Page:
On the plastic tabletop a dozen sauce-streaked plates sit between three mounds of empty snail shells. Beer cans float on rivulets of melted ice. Crusty breadcrumbs fall like snowflakes as hunks of baguette are torn away to mop up the sauces.
My T-shirt and toes are spattered with tamarind, lime, chilli, coconut and lemongrass. The floor around my chair is a mosaic of discarded crustaceans. This is the debris of a good night’s ăn ốc – snail eating! Other tables all around tell stories of similar indulgence. It’s Friday night; all over the country hundreds of thousands of Vietnamese are out enjoying ‘Shell Tapas’!
Ăn ốc – snail eating – is a national pastime in Vietnam. Every day of the week, but particularly on weekends, large groups of work colleagues, friends, and families descend on quán ốc – snail eateries – to eat, drink and talk the night away. Snail eating is part of nhậu culture – which is the Vietnamese word for going out, eating, drinking and socializing on an epic scale. It’s something between tapas and bar culture in the West, but neither of these do justice to the scale of indulgence and conviviality of Vietnamese nhậu. There’s a frenetic buzz to snail eating (always accompanied by beer) which is intoxicating and complete. I like to call it ‘Total Dining’.
VIDEO: eating snails at Ốc Đào in Saigon
Snails of all shapes and sizes come from Vietnam’s fresh water sources – flooded rice paddies, rivers and lakes – and from the East Sea (South China Sea). Quán ốc don’t only serve snails: anything that comes in a shell is on the menu. You’ll find clams, oysters, cockles, mussels, scallops, shrimp and other shellfish you’ve probably never seen before. And there’s beer too: sometimes you’ll get bia hơi – ‘fresh beer’ – often brewed on the premises and extremely cheap (and weak), or you’ll find the local favourite of whichever province you happen to be in (Sài Gòn beer, Hà Nội beer, Huda beer from Huế, and many more), as well as regional giants such as Tiger Beer from Singapore.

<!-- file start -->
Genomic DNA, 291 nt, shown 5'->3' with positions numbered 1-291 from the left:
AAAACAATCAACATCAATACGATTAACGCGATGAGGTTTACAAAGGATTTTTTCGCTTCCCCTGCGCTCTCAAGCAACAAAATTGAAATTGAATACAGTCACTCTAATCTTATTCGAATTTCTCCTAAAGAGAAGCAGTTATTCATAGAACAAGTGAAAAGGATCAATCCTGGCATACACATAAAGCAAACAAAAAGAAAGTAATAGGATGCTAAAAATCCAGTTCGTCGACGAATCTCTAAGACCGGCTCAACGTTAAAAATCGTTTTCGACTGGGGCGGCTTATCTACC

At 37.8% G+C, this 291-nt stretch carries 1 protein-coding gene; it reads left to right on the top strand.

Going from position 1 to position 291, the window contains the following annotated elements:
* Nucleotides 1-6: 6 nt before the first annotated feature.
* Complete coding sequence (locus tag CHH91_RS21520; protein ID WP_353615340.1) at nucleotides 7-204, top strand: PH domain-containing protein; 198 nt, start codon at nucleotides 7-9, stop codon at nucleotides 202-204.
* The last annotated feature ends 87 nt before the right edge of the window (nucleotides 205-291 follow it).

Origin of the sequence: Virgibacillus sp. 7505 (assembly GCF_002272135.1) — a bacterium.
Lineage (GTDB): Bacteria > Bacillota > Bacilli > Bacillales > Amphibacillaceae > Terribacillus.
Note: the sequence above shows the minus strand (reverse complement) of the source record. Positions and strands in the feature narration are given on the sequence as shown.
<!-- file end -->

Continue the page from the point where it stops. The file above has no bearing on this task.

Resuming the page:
SNAILS AND SHELLFISH COME IN ALL SHAPES AND SIZES - THE VARIETY IS PART OF THE FUN OF 'SNAIL EATING'.
Snail eating has been around for a long time in Vietnam, and I’m happy to say there’s no sign of it diminishing in popularity in these rapidly changing and youthful times for the country. Quán ốc are usually packed with twenty-somethings digging into shells with tiny forks and wiping sauce from their mouths between bursts of conversation. One reason for the enduring popularity of snails is that they are such great beer food. Snails naturally come in small, bite-sized morsels, and because you have to negotiate the shell in order to get to the meat you can’t simply consume a plate in a few mouthfuls – as you might a plate of chips, for example. This imposes a nice rhythm and tempo to snail eating that seems to encourage conviviality; pluck one from its shell, chew, swallow, wash it down with a sip of cold beer, have a chat with your friend and then repeat the process. Peanuts and a pint in a pub don’t come close! Over the course of an evening you slowly fill up with good food and drink, but never feel bloated.